Greencoat Renewables spends €34.5m on Clare wind farm

The Irish company is funding the purchase of Letteragh Wind Farm via its credit facitily.

Renewable energy investor Greencoat Renewables, the State-backed wind farm operator, has bought a 14.1-megawatt (MW) wind farm in County Clare, on Ireland’s west coast for €34.5m.

The group said that the acquisition was being funded by its €380m credit facility and will see Letteragh Wind Farm joining an already impressive portfolio, which now stands at 476MW.

The wind farm consists of six Enercon E92 turbines that have been operational since last December.

“We will continue to work with both international and local developers, providing them with an opportunity to recycle capital into new projects, while enabling us to drive long-term value for our shareholders”

The wind farm benefits from a guaranteed minimum price for the power it produces until 2032 under the Renewable Energy Feed-in Tariff (REFIT) 2 scheme in Ireland. Enercon will remain in charge of operations and maintenance.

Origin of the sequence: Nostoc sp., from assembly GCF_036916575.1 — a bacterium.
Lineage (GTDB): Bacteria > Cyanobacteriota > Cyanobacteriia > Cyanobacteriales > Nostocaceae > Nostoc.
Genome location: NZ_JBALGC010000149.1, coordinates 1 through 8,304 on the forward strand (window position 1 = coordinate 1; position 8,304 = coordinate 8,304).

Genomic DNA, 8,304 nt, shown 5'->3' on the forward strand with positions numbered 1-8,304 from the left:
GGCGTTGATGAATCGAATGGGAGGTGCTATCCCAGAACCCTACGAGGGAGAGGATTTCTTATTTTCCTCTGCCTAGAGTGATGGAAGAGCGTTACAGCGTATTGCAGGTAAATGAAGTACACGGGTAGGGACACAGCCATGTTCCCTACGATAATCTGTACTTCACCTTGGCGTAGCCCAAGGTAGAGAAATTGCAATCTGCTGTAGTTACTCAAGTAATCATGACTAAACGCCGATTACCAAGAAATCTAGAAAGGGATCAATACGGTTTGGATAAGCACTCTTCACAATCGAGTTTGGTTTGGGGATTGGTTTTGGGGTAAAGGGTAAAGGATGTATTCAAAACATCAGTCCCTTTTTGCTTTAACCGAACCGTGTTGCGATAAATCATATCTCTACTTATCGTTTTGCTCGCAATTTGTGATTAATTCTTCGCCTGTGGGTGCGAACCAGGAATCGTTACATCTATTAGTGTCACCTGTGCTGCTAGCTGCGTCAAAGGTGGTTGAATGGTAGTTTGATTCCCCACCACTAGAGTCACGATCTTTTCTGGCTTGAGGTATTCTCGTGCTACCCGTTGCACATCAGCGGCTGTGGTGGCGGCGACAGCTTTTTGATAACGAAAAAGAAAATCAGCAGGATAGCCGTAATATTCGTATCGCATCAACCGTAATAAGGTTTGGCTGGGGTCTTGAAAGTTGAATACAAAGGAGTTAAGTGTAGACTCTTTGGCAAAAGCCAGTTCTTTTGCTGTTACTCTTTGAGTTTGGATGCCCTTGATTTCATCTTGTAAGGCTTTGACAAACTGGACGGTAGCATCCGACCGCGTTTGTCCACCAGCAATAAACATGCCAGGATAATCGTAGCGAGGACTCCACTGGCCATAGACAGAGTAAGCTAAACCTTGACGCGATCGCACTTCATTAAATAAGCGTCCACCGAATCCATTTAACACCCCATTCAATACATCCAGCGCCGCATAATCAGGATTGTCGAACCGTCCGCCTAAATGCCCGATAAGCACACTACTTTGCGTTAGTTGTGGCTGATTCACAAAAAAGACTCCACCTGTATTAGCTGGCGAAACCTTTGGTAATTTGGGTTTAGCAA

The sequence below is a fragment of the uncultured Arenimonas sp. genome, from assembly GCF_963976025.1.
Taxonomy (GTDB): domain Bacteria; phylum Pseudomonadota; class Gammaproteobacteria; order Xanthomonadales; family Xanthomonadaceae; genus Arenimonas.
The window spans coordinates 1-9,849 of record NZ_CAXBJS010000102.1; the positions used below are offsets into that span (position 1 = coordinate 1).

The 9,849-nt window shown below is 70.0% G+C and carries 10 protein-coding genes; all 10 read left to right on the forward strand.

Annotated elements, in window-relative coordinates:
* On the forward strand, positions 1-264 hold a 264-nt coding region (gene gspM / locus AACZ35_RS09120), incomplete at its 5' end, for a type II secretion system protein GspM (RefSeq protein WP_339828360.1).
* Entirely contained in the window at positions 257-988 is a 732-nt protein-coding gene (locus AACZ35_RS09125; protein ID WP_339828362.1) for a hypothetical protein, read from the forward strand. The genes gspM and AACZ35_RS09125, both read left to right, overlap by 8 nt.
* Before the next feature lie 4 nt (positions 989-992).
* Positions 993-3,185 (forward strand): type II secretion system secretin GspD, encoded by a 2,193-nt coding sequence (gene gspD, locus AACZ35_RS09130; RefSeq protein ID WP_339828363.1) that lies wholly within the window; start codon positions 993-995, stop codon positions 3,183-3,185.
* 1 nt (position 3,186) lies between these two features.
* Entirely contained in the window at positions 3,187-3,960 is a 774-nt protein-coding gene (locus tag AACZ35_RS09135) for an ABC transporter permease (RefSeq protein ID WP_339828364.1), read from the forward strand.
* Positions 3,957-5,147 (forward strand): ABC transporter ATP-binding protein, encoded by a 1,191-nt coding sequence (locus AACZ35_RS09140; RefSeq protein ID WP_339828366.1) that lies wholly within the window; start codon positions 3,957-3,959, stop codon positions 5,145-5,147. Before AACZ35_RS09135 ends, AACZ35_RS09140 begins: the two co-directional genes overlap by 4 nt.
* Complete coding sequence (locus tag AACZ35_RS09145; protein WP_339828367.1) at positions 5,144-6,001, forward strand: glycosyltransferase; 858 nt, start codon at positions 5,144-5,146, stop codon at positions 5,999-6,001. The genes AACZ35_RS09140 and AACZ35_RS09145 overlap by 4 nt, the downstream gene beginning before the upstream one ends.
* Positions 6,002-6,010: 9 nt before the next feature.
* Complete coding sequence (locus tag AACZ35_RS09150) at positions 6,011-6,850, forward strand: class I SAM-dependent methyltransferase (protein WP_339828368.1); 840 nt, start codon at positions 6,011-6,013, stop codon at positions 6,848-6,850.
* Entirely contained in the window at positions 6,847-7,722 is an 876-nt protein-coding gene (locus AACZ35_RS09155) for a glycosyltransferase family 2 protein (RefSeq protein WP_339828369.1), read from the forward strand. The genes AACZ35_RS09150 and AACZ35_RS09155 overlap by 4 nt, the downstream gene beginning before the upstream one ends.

The group is managed by Greencoat Capital, an experienced investment manager with a track record in the UK of making acquisitions and delivering strong shareholder returns in the listed renewable energy infrastructure sector.

Last November, Greencoat Renewables paid more than €37m for a 20MW windfarm in Killala, Co Mayo. The same month it paid €10.5m for a 14MW windfarm in Co Donegal, called Beam Hill.

Greencoat Renewables investment manager Paul O’Donnell said; “We are pleased to announce the acquisition of Letteragh wind farm, adding another high-quality wind asset with long-term contracted revenues to our portfolio.

“We will continue to work with both international and local developers, providing them with an opportunity to recycle capital into new projects, while enabling us to drive long-term value for our shareholders,” he added.

Ireland has an EU obligation to ensure that 16 per cent of primary energy use is derived from renewable sources, expected to be largely from onshore wind, by 2020.

By Stephen Larkin

Published: 17 February, 2020